U.S. 5th Circuit remands excessive force case holding fact question exists as to whether suspect who died during arrest was resisting or not

Darden v. City of Fort Worth, 16-11244, — F3d. –, 2018 WL 525640 (5th Circ. January 24, 2018)

This is a §1983/excessive force/ wrongful death case where the U.S. 5th Circuit Court of Appeals reversed a trial court order granting the officers’ and City’ summary judgment.

Fort Worth Police Officers W.F. Snow and Javier Romero arrested Darden, a black man who was obese, using a no-knock warrant. Darden’s estate asserts during the arrest the officers assaulted him including taseing him twice, choking him, and punched and kicked him. According to witnesses for the plaintiff, Darden “had no time to react” before “[h]e was thrown on the ground” by the officers. Witnesses testified that Darden never made any threatening gestures and did not resist arrest. The officers assert he did resist arrest requiring the force used.  Darden suffered a heart attack and died during the arrest. The court noted video footage of certain parts of the arrest were contained within the record.  Darden’s estate filed suit against the officers, individually, and the City. The district court granted summary judgment in favor of the officers and the City and dismissed all claims. Darden appeals.

Officers Snow and Romero asserted qualified immunity. The investigating physician determined the force used and taser were contributing factors but Darden suffered from a coronary arty disease. The 5th Circuit first determined the trial court errored in finding Darden’s estate did not establish the death was caused solely by the use of force. A tortfeasor takes his victim as he finds him. Darden’s preexisting medical conditions increased his risk of death during a struggle, and in that way, they contributed to his death. The evidence suggests that Darden would not have suffered a heart attack and died if the officers had not tased him, forced him onto his stomach, and applied pressure to his back. There is a genuine factual dispute over whether Darden posed an immediate safety threat to the officers.  The warrant was issued because probable cause exists the house occupants were dealing drugs, which is a serious offense, although not a violent one in and of itself. While the video shows Darden apparently surrendering, there are gaps. the circumstances and whether he was resisting cannot be determined from the record. The court was careful to point out that a jury may ultimately conclude that Darden did not comply with the officers’ commands and was actively resisting arrest.  However, for summary judgment purposes, the facts are in dispute and granting the officer’s motions was improper. The court provided a good breakdown of the types of force which are permitted in analyzing the existence of disputed facts. Finally, the court held the trial court did not analyze the claims against the City because it had already (inaccurately) determined the officers were not liable. The trial court needs to re-examine the summary judgment arguments as to the City.  The 5th Circuit remanded the case for further proceedings.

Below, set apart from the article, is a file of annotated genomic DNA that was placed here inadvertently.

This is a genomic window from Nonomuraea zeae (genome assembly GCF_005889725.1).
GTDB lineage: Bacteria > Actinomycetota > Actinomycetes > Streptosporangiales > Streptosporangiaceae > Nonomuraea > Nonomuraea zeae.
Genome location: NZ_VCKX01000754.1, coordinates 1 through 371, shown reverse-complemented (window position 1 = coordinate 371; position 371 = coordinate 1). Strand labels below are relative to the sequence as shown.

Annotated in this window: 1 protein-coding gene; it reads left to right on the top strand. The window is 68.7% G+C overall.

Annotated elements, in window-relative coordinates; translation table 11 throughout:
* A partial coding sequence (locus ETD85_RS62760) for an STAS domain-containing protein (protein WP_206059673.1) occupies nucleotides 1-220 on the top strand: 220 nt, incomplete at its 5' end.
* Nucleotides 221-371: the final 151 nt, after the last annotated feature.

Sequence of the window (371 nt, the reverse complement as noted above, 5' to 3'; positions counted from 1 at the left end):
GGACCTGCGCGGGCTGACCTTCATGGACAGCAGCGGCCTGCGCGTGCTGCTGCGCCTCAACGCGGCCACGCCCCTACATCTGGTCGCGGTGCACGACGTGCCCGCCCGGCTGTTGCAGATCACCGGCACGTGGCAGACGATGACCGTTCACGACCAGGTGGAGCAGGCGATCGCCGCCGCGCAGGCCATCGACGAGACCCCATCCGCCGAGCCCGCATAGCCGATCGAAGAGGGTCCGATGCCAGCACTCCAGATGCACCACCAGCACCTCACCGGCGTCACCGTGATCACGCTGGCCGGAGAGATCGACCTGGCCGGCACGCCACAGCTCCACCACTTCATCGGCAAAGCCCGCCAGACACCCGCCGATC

If you would like to read this opinion click here. Panel consists of Justice King, Prado and Southwick. Justice Prado delivered the opinion of the court. The attorney listed for Darden is Matthew J. Kita. The attorneys listed for the City are Laetitia Coleman Brown, Kenneth E. East, and Dee Lee Thomas, Jr.

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